This summer, in addition to our Summer Survival Tips and chapter recaps from “Secrets of the Secret Place”, we are going to have weekly posts that take us through different books of the Bible. The idea is that these post will help you get into the word and help you understand what you are reading.
First up, the Gospel of Matthew. This book is Matthew’s account of Jesus’ time here on earth - the things He did and the things He said. The author is believed to be Matthew, one of the 12 disciples of Jesus who became Apostles. Matthew was a Jew, which was very influential in the characteristics of His gospel. First, Matthew’s account contains a lot of the teachings of Jesus. This is consistent with the Jewish tradition of valuing the teachings of rabbis. Second, Matthew refers to Jesus throughout His gospel as “The Son of David.” The Jewish people were waiting the arrival of the messiah which was going to come out of the house of David. He was going to be in the line of the great king of Israel and re-establish his throne over the nation of Israel. Finally, right from the beginning, Matthew shows Jesus as the One the Jewish people had been waiting for.
In the first verse of the first chapter, Matthew identifies Jesus as the Messiah and links Him to David. Then, Matthew begins his gospel with a genealogy that shows Jesus as a descendant of Abraham. The key is that Jesus’s place in the Jewish tradition is highlighted. Luke also contains a genealogy in his gospel, but it traces Jesus’s lineage back to Adam, and ultimately God. The difference is that Luke shows Jesus as being related to all people, since all of humanity can trace its lineage back to Adam. Matthew on the other hand is intent on showing that Jesus is Messiah, Son of God and connecting Him to the Jewish people his message was for. It is not that Matthew didn't believe the gospel message of salvation through Jesus was for all people. It is simply that he was a Jew writing to Jews, trying to communicate the significance of Jesus in their continued history as God’s people.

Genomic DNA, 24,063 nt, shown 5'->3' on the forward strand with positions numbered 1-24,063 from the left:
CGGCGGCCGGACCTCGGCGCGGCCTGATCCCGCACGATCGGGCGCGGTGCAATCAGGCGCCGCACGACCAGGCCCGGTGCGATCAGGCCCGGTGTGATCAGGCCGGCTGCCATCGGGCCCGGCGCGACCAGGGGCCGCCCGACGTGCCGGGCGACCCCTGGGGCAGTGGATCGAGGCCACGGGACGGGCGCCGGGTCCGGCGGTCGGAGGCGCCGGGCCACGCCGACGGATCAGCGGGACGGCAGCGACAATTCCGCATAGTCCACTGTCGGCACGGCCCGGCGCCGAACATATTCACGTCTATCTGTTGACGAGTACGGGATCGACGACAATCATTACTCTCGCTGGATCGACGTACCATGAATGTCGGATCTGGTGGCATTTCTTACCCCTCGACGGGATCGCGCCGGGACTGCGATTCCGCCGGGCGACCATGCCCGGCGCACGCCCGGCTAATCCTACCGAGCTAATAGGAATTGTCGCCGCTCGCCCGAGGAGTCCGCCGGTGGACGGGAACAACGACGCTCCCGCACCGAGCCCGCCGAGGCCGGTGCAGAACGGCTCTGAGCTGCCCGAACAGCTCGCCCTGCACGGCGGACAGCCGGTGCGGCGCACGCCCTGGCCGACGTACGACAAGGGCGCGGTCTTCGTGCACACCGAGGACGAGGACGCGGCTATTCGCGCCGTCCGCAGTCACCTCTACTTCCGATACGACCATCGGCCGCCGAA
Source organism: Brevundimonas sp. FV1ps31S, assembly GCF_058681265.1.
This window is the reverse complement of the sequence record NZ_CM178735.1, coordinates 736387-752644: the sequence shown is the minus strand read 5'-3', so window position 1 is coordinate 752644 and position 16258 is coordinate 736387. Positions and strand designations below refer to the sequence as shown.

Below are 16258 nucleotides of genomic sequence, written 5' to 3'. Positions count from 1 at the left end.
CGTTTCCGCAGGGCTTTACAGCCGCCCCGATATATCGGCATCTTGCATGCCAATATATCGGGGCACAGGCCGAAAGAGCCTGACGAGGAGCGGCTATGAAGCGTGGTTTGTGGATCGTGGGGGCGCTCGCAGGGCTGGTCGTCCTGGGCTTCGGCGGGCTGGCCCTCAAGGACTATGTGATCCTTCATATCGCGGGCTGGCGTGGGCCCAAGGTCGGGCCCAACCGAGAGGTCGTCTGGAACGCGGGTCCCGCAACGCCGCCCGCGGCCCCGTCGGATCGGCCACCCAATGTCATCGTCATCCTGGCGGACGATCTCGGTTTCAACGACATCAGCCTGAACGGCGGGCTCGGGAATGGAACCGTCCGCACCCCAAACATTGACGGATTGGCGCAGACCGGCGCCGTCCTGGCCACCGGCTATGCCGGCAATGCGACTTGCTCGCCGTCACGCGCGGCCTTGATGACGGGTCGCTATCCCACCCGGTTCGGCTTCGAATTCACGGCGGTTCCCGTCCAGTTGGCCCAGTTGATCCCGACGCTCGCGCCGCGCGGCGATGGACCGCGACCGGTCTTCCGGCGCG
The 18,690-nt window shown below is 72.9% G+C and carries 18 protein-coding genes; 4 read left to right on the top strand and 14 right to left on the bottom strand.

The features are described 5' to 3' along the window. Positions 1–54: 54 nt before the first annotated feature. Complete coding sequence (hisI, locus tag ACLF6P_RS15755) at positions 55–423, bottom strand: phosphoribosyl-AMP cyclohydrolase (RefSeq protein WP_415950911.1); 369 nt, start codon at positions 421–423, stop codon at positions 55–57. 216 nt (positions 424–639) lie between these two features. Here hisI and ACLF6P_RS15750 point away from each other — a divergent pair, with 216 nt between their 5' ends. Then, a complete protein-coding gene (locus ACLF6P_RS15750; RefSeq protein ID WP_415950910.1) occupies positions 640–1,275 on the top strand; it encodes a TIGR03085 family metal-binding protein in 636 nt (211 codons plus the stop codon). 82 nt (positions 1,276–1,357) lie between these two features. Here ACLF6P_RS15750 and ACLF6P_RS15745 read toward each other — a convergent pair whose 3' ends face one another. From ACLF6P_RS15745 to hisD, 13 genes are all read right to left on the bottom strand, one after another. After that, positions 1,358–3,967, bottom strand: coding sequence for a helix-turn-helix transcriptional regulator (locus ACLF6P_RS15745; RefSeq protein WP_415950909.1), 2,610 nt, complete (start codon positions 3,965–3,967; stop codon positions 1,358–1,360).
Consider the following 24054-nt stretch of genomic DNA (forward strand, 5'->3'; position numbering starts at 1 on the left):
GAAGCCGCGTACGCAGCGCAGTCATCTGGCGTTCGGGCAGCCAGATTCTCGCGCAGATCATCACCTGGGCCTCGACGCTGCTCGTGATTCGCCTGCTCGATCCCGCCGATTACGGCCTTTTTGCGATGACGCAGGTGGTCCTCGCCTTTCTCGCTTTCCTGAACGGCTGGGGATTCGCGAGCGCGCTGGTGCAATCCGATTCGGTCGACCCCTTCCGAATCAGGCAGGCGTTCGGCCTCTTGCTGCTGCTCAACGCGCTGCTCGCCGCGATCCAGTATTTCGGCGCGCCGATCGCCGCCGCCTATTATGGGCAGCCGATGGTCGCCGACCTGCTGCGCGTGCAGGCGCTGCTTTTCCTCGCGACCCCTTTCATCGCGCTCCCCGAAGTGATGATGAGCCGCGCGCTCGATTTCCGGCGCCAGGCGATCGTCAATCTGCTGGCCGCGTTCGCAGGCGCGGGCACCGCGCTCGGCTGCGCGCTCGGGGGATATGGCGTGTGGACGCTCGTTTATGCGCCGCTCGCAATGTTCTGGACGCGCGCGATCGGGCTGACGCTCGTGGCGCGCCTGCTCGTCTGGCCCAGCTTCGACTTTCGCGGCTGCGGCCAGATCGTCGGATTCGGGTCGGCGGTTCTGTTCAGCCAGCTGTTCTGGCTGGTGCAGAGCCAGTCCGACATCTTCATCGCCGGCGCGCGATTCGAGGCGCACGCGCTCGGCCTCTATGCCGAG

As you read through Matthew, keep in mind Matthew’s desire. He wants the Jewish people to understand Jesus in light of the promises God made in the Old Testament. God’s interactions with humanity did not begin when Jesus came to earth. For centuries, He had been working to be in relationship with people. Specifically, He established a relationship with the people of Israel; a relationship that needed healing. Jesus came into that scenario. He came to provide the healing that relationship needed. The things He did and the things He taught were meant to accomplish this purpose.
Aaron Vickroy, associate director